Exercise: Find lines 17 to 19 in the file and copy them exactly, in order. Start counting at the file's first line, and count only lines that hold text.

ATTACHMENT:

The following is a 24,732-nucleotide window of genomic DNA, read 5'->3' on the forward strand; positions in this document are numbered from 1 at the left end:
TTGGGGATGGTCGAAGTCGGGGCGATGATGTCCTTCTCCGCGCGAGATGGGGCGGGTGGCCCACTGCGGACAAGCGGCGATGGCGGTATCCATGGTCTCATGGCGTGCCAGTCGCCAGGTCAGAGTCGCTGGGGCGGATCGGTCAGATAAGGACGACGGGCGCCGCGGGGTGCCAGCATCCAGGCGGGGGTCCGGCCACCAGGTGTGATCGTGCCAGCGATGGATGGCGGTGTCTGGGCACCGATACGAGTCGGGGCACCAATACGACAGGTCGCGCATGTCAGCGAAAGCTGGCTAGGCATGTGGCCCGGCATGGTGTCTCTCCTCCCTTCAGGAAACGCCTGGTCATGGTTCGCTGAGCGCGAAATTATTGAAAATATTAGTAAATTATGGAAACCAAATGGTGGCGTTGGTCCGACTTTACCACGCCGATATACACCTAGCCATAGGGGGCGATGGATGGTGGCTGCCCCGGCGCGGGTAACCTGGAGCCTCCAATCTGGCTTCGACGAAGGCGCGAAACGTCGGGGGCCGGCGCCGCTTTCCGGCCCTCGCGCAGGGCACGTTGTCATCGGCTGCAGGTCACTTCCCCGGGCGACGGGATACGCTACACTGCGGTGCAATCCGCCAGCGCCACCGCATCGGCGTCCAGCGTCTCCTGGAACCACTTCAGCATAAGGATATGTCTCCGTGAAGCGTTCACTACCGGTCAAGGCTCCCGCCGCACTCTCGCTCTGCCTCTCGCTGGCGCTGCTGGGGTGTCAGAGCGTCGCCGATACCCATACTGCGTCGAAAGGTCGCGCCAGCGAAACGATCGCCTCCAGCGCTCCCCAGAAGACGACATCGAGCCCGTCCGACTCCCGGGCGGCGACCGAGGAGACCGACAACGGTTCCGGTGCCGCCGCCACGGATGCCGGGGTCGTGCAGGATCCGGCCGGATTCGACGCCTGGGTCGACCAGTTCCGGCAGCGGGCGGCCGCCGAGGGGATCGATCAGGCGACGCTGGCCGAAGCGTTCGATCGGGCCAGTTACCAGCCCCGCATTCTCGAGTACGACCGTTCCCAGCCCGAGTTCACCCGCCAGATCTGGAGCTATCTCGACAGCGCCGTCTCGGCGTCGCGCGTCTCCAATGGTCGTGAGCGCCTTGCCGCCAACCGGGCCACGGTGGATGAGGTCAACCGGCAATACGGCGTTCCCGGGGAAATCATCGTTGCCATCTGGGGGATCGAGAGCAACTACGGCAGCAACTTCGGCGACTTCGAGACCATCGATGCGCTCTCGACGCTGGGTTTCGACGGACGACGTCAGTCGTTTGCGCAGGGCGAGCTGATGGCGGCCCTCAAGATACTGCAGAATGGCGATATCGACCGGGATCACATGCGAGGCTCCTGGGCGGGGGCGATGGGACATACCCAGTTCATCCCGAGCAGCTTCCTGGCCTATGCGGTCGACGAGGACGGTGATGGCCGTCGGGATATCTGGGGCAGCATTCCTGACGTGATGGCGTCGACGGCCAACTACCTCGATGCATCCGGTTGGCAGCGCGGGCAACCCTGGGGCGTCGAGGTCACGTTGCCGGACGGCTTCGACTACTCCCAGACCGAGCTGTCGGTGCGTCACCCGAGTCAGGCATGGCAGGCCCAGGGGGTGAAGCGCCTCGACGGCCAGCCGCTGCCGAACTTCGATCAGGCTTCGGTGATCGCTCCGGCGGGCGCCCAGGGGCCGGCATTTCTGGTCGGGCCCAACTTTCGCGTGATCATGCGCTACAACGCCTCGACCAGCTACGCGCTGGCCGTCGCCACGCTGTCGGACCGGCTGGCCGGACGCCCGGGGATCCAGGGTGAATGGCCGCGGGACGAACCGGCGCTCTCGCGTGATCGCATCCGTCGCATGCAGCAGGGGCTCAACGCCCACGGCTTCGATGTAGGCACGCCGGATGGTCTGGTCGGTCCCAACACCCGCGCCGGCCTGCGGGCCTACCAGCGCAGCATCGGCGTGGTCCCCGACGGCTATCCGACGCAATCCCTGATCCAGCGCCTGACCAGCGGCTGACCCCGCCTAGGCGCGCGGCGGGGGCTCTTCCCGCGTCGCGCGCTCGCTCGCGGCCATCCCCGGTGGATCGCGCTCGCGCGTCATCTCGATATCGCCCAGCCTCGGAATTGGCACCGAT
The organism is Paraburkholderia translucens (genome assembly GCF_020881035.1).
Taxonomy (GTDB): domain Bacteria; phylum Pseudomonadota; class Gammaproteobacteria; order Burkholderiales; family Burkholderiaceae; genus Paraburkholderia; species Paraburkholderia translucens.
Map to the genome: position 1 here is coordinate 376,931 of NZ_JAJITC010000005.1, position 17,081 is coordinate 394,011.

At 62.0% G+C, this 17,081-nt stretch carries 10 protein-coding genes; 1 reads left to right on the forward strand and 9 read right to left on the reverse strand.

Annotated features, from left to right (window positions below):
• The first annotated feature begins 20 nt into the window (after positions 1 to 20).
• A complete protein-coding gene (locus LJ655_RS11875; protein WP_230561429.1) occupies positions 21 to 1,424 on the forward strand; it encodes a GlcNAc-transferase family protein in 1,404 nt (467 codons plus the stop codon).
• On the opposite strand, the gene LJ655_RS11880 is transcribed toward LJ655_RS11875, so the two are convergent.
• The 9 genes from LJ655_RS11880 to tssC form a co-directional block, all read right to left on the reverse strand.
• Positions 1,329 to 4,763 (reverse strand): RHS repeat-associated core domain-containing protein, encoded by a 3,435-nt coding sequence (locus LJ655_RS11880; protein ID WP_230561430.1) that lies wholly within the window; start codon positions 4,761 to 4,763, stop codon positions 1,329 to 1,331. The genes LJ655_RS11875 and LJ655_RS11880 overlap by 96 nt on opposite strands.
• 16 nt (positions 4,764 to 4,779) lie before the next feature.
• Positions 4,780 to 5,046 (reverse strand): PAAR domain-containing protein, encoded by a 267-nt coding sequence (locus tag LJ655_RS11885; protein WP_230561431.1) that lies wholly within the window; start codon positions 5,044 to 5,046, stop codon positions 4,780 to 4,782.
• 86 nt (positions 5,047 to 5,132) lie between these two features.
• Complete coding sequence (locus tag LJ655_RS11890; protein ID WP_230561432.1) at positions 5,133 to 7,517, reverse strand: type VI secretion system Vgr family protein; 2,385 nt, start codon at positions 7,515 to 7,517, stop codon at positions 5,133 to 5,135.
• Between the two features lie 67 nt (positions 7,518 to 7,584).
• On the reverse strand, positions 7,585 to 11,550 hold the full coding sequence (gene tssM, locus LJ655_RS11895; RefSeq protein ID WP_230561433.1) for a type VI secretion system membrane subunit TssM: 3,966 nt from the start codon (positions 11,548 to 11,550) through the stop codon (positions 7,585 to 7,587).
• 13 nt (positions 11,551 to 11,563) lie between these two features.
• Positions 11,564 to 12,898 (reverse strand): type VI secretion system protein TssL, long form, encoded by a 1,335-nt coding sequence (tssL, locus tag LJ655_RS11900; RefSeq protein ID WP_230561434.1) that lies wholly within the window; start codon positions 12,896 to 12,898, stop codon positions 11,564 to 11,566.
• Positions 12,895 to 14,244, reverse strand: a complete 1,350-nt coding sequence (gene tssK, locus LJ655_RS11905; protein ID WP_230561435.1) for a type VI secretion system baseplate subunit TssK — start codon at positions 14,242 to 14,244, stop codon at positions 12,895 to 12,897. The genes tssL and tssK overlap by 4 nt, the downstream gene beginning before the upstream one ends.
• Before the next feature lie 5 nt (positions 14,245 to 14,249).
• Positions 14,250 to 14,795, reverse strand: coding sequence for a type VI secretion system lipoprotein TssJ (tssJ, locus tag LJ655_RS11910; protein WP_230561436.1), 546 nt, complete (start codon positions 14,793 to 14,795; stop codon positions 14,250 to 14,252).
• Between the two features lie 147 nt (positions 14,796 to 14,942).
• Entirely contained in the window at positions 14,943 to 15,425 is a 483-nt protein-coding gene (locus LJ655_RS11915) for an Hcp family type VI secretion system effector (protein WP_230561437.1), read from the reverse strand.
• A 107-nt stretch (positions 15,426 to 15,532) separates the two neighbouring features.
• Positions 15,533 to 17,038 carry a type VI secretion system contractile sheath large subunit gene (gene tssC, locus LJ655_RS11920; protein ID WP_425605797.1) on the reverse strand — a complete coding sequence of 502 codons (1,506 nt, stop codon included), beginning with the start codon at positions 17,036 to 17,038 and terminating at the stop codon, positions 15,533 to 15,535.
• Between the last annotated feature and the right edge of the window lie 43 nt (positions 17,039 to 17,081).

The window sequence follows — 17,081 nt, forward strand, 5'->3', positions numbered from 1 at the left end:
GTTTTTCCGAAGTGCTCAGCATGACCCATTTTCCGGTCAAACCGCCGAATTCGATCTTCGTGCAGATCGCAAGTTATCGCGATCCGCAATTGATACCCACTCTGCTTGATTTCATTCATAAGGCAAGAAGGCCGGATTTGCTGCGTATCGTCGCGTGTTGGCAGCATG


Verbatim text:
• Between the two features lie 67 nt (positions 7,518 to 7,584).
• On the reverse strand, positions 7,585 to 11,550 hold the full coding sequence (gene tssM, locus LJ655_RS11895; RefSeq protein ID WP_230561433.1) for a type VI secretion system membrane subunit TssM: 3,966 nt from the start codon (positions 11,548 to 11,550) through the stop codon (positions 7,585 to 7,587).
• 13 nt (positions 11,551 to 11,563) lie between these two features.